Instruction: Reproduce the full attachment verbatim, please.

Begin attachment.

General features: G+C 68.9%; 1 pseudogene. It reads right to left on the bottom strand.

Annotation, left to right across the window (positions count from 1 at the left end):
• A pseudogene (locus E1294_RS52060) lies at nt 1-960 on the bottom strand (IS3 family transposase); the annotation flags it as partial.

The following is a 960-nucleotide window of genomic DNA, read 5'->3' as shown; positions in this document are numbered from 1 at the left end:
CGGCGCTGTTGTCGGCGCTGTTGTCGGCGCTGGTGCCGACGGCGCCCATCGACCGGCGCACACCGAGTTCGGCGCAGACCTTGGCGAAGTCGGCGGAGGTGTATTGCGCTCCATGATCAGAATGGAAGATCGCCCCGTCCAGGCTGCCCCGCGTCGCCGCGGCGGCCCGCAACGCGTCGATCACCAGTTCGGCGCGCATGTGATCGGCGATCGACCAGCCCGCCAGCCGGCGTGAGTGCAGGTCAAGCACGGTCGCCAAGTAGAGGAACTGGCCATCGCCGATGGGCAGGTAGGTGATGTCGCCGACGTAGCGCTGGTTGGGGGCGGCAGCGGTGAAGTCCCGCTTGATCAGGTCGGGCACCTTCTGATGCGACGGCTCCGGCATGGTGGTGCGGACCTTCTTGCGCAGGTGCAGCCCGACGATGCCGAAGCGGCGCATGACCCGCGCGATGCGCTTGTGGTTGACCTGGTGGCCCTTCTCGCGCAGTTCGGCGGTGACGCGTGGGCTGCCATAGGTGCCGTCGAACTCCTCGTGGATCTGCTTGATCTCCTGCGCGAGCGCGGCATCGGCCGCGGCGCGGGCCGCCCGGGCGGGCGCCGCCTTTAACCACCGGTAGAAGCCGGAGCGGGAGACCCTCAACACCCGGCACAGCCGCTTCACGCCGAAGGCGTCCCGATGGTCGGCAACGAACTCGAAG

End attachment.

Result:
General features: G+C 68.9%; 1 pseudogene. It reads right to left on the bottom strand.

Annotation, left to right across the window (positions count from 1 at the left end):
• A pseudogene (locus E1294_RS52060) lies at nt 1-960 on the bottom strand (IS3 family transposase); the annotation flags it as partial.

The following is a 960-nucleotide window of genomic DNA, read 5'->3' as shown; positions in this document are numbered from 1 at the left end:
CGGCGCTGTTGTCGGCGCTGTTGTCGGCGCTGGTGCCGACGGCGCCCATCGACCGGCGCACACCGAGTTCGGCGCAGACCTTGGCGAAGTCGGCGGAGGTGTATTGCGCTCCATGATCAGAATGGAAGATCGCCCCGTCCAGGCTGCCCCGCGTCGCCGCGGCGGCCCGCAACGCGTCGATCACCAGTTCGGCGCGCATGTGATCGGCGATCGACCAGCCCGCCAGCCGGCGTGAGTGCAGGTCAAGCACGGTCGCCAAGTAGAGGAACTGGCCATCGCCGATGGGCAGGTAGGTGATGTCGCCGACGTAGCGCTGGTTGGGGGCGGCAGCGGTGAAGTCCCGCTTGATCAGGTCGGGCACCTTCTGATGCGACGGCTCCGGCATGGTGGTGCGGACCTTCTTGCGCAGGTGCAGCCCGACGATGCCGAAGCGGCGCATGACCCGCGCGATGCGCTTGTGGTTGACCTGGTGGCCCTTCTCGCGCAGTTCGGCGGTGACGCGTGGGCTGCCATAGGTGCCGTCGAACTCCTCGTGGATCTGCTTGATCTCCTGCGCGAGCGCGGCATCGGCCGCGGCGCGGGCCGCCCGGGCGGGCGCCGCCTTTAACCACCGGTAGAAGCCGGAGCGGGAGACCCTCAACACCCGGCACAGCCGCTTCACGCCGAAGGCGTCCCGATGGTCGGCAACGAACTCGAAG